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Thread: Choosing a sample size for a pilot study

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    Re: Choosing a sample size for a pilot study




    Quote Originally Posted by Lowpro View Post
    Pilot studies are meant to clarify and modify the logistics of a full trial intervention, be it sample size and power, misclassification biases inherent in data acquisition, analysis methods etc. I've heard it called a feasibility

    It's not for hypothesis testing but more of a quality control stamp on methods and data acquisition before a larger study.
    But then the sample size should be irrelevant, no? At the max. it would give an idea on the standard deviation of the measured effect, but only a rough idea.

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    Last edited by rogojel; 06-28-2013 at 02:20 AM. Reason: typo

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    Re: Choosing a sample size for a pilot study

    There is a balance here. To Lowpro's excellent points, the purpose of a pilot is not to prove the hypothesis to a measured statistical certainty. Depending on the patient population a well-powered study runs northwards of 500 patients and that ain't no pilot! There is also the matter of funding in that pilots are less expensive to run and thus easier to get funded, but still not cheap.

    The other matter is that to compute the required sample size to prove a hypothesis you need to know the alpha and beta coefficients (easy) but also the size of the treatment effect and the standard deviation. With all of those data points the required sample size is simply a matter of plug and chug, and then adding in 10-15% extra to account for dropouts. However, if you have never done a human study using your intervention then how are you supposed to know the size of the effect and the range of variability? One purpose of the pilot is to calibrate these figures more precisely as well as figuring out which markers and tests are most highly correlated with the outcome. It is one thing to try 50 markers on a small trial of 30 patients, but quite another to do it on 500 patients - the cost will eat you alive. Better to identify 10 markers that are highly indicative and then collect those 10 on the larger trial. You also discover all the things you forgot about in the protocol when you try to do the analysis on the pilot data.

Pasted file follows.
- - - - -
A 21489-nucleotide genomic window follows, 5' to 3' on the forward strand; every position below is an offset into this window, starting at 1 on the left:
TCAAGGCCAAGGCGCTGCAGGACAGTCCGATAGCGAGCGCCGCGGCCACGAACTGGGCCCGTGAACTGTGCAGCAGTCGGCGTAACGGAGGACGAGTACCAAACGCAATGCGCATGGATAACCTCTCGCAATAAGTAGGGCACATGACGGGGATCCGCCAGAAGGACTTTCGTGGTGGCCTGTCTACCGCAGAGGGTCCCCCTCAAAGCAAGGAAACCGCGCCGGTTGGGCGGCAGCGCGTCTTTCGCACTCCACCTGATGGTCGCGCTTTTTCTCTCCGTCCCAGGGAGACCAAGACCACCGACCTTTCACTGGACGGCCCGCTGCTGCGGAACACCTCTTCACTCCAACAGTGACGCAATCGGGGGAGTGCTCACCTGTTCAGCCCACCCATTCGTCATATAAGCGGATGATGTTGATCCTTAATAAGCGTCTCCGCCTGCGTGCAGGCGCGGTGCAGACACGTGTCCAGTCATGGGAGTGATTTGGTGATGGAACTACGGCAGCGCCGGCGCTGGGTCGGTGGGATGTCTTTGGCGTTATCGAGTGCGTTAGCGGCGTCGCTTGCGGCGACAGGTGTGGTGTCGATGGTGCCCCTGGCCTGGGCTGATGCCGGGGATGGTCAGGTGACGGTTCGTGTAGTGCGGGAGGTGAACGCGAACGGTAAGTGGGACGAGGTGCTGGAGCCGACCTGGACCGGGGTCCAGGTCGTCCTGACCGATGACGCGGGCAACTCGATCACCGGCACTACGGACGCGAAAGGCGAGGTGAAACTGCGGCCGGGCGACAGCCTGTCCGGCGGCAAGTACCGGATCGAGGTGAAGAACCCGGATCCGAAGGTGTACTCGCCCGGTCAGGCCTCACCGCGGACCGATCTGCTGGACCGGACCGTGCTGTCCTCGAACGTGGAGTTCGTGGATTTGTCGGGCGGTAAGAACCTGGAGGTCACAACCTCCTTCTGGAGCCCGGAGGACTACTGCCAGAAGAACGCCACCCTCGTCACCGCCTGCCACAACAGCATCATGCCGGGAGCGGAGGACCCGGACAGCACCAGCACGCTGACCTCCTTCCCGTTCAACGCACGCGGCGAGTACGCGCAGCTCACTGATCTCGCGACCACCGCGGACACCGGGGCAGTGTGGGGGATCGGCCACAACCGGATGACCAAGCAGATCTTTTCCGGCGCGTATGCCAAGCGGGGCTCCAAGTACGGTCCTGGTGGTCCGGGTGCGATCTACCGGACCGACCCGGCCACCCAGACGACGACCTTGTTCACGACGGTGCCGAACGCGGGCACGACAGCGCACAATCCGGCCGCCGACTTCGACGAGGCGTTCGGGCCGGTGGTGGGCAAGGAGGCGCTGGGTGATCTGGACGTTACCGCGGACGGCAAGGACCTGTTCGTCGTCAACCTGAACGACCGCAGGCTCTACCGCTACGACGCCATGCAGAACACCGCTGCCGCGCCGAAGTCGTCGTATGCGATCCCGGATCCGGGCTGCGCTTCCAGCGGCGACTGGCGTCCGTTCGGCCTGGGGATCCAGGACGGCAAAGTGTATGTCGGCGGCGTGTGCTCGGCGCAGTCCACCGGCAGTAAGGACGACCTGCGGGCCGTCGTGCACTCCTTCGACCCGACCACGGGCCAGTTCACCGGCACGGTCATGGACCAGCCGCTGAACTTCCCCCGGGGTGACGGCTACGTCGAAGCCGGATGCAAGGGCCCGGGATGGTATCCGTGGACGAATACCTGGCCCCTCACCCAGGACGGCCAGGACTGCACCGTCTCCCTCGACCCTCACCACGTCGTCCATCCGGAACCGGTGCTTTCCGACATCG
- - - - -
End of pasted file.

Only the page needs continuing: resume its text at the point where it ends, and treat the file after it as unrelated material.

So while a pilot will be many times smaller than what is needed to prove the point (unless you get extremely lucky) it has to be large enough to calibrate the unknown variables. Does 5 patients do it? Hardly. Is 200 overkill? most of the time yes. So it is a bit of an art form to pick the right number, but the sample size is never irrelevant. In my case I can't even look at the literature to get a ballpark estimate of what the effect and standard deviation might look like, hence my appeal for better ways to approach the problem.

    Lowpro is cautioning to avoid the human tendency to read too much into the tea leaves based on a limited size data set. When you see biotech stocks on Wall Street skyrocket on smallish Phase II studies, it is people that don't understand the purpose of the small trial extrapolating underpowered results and assuming that Phase III will come out the same way. That pushes the stock price higher for a while, but more often than not the results do not hold up and the company crashes when Phase III disappoints.

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    Re: Choosing a sample size for a pilot study

    As far as I understand, the problem is, that you will not be able to see the effect with the pilot, unless it is a very large one. So, all, the pilot can give you is a large, probably impractical, upper limit of the effect size. I am just wondering how this would help you?

    In industrial experiments, we generally do not worry about the effect in the pilot but concentrate on the feasibility as Lowpro explained. I do not think that mixing the effect measurement with the feasibility study would be a good idea, in fact, but again, I am a complete ignorant in medical studies.

    regards
    rogojel

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    Re: Choosing a sample size for a pilot study


    rogojel,

    You will not be able to measure the effect size with precision in a pilot, but you will get an idea of the range and that is very useful information. Given that a large trial can cost $10 million or more, you can't (well, shouldn't) go off into large trials without some indication of the effect size which helps you calibrate the large trial size. Imagine explaining that you did a trial without any such information using a sample of 450 only to discover than it should have been 500 as you can't just go back and run another 50 patients to get to your 500. In most cases you wind up with a failed trial that has to be repeated, from scratch, with a new set of patients. Human medical studies of significant scale very rarely take less than 3 years and often 5 years or more. So while the estimate might be imprecise, it is far and away better than no estimate.

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